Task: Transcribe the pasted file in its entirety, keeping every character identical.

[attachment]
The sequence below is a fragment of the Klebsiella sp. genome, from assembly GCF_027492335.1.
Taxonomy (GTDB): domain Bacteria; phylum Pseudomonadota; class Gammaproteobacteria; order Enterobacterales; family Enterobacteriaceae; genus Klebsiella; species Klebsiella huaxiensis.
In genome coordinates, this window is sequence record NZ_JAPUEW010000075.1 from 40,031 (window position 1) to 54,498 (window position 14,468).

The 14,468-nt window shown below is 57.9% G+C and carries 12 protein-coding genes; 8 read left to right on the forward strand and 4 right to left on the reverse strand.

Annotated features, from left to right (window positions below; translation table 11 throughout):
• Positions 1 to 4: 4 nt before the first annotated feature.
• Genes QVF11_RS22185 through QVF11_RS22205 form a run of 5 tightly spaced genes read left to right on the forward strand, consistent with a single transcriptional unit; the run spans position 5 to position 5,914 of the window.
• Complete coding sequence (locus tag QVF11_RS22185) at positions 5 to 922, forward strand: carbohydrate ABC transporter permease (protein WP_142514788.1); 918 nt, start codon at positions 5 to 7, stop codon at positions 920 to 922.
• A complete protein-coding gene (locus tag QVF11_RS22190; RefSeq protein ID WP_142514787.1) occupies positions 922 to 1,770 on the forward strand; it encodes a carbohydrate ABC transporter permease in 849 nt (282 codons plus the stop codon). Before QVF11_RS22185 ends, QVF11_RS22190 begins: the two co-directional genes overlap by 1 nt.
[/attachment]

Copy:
The sequence below is a fragment of the Klebsiella sp. genome, from assembly GCF_027492335.1.
Taxonomy (GTDB): domain Bacteria; phylum Pseudomonadota; class Gammaproteobacteria; order Enterobacterales; family Enterobacteriaceae; genus Klebsiella; species Klebsiella huaxiensis.
In genome coordinates, this window is sequence record NZ_JAPUEW010000075.1 from 40,031 (window position 1) to 54,498 (window position 14,468).

The 14,468-nt window shown below is 57.9% G+C and carries 12 protein-coding genes; 8 read left to right on the forward strand and 4 right to left on the reverse strand.

Annotated features, from left to right (window positions below; translation table 11 throughout):
• Positions 1 to 4: 4 nt before the first annotated feature.
• Genes QVF11_RS22185 through QVF11_RS22205 form a run of 5 tightly spaced genes read left to right on the forward strand, consistent with a single transcriptional unit; the run spans position 5 to position 5,914 of the window.
• Complete coding sequence (locus tag QVF11_RS22185) at positions 5 to 922, forward strand: carbohydrate ABC transporter permease (protein WP_142514788.1); 918 nt, start codon at positions 5 to 7, stop codon at positions 920 to 922.
• A complete protein-coding gene (locus tag QVF11_RS22190; RefSeq protein ID WP_142514787.1) occupies positions 922 to 1,770 on the forward strand; it encodes a carbohydrate ABC transporter permease in 849 nt (282 codons plus the stop codon). Before QVF11_RS22185 ends, QVF11_RS22190 begins: the two co-directional genes overlap by 1 nt.